The Beaver Lake Fire Services Committee has some questions for the 11 candidates running to become mayor of Greater Sudbury.
The fire station in Beaver Lake has provided emergency and fire services to the Beaver Lake and Worthington communities at a volunteer service level for more than 40 years.
However, the number of volunteer firefighters at the station has dropped from 11 in 2015 to only three today.
A press release said the Beaver Lake fire station is the only one located along the Highway 17 West corridor, and covers an area stretching about 20 kilometres along the TransCanada Highway.
The community is also concerned that there are no firefighters available during the daytime hours from the Beaver Lake Fire Station, or the next closest, Whitefish Fire Station.
Last year the failed Optimization Plan aimed to replace volunteer firefighters with full time career firefighters and identified many code deficiencies and inefficiencies at several rural fire stations.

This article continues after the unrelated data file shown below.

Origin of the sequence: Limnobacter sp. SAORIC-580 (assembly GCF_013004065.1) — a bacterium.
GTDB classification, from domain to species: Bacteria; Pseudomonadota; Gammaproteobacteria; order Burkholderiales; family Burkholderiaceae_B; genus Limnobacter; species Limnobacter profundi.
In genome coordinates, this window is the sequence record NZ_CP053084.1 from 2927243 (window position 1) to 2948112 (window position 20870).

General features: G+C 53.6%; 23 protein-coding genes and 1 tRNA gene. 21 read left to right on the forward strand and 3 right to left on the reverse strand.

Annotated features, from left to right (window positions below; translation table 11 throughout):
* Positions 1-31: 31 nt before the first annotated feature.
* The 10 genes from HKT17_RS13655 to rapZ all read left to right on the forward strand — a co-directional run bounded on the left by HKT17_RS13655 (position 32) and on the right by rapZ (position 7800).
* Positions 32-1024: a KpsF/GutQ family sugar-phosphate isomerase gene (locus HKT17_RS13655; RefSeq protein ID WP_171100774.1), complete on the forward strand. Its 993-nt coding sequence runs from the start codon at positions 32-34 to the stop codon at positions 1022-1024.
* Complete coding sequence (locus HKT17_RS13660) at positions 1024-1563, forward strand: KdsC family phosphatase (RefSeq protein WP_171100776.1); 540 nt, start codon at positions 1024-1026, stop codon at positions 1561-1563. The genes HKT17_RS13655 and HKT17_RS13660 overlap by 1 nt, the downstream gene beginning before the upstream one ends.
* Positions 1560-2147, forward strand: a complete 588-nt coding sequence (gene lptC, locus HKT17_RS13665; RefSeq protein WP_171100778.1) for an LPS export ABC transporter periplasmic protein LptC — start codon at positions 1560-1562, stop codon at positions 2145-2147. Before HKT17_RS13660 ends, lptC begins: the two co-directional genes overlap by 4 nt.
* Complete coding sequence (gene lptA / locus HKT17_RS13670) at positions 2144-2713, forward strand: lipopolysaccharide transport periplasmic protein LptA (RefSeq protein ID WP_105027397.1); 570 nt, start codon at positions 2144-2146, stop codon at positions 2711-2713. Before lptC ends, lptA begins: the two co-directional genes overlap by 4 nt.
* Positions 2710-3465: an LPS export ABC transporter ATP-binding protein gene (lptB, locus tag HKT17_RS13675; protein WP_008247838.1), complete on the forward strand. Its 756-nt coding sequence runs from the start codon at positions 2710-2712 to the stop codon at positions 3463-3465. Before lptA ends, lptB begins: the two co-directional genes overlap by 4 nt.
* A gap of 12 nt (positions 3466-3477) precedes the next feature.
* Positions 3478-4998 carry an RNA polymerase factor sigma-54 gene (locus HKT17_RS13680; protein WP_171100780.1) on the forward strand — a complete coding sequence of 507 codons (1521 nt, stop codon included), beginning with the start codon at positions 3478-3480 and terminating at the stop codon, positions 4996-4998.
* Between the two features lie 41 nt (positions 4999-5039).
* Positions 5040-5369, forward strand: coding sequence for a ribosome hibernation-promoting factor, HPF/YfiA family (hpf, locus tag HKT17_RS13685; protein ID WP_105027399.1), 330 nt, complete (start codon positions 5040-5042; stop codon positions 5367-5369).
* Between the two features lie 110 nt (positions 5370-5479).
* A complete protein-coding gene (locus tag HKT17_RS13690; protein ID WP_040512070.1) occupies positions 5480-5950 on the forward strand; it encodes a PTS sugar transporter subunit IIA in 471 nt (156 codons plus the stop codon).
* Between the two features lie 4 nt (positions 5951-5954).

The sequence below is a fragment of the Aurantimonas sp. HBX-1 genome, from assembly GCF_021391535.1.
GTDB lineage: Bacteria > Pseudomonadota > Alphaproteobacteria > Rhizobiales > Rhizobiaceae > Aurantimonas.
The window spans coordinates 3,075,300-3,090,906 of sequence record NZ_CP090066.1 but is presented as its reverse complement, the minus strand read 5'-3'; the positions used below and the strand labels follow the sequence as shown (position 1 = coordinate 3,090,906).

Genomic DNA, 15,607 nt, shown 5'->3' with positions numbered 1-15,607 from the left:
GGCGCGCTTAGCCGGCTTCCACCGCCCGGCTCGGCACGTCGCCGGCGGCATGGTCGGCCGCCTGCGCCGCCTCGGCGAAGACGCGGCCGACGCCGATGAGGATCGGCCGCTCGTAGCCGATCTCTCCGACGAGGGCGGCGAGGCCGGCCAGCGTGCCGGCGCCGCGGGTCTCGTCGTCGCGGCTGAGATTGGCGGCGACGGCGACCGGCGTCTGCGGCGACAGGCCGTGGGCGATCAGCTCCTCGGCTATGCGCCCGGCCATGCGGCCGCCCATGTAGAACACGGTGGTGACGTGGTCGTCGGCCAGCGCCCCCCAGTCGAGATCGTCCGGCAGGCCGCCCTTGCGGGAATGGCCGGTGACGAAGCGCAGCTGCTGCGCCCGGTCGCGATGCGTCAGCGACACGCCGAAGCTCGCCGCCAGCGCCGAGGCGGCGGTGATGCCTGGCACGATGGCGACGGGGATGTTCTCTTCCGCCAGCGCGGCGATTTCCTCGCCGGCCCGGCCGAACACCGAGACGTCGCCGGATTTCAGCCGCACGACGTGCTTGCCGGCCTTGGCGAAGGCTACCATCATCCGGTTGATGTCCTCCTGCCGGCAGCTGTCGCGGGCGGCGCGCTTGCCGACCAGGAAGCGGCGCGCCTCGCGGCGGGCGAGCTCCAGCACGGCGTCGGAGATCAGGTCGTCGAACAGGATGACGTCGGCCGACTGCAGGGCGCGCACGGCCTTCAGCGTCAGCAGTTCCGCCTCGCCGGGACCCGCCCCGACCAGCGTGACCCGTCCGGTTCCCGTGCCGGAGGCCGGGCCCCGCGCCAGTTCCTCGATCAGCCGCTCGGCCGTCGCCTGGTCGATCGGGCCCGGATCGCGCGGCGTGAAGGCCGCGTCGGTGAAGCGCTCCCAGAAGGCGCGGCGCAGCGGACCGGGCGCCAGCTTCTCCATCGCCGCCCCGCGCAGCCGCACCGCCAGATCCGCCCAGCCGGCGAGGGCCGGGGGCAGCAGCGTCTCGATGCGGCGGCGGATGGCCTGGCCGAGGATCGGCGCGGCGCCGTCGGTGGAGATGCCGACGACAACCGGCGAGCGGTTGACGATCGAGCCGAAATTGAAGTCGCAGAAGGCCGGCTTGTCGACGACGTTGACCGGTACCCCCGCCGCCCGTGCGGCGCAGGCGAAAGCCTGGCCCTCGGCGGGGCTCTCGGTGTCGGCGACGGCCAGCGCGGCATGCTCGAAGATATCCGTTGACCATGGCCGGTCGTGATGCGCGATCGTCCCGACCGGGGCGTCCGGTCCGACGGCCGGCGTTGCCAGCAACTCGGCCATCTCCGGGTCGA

The plan recommended closing several fire stations that would have left many rural communities without adequate emergency and fire services coverage and would have meant huge tax hikes to the citizens of Sudbury.
Fortunately, common sense prevailed, and the plan was not received by council, the press release said.
However, some rural fire stations are still grossly understaffed, and code deficiencies have not been addressed.
The committee has the following questions for the mayoral candidates:
1. What will you do to ensure the Beaver Lake Fire Station and other rural communities are provided with adequate fire and emergency services?
2. What will you do to ensure the Beaver Lake Fire Station is brought up to a full complement of volunteer and/or career firefighters?
3. What will you do to ensure the deficiencies identified at the Beaver Lake Fire Station and other rural fire stations, are brought up to code?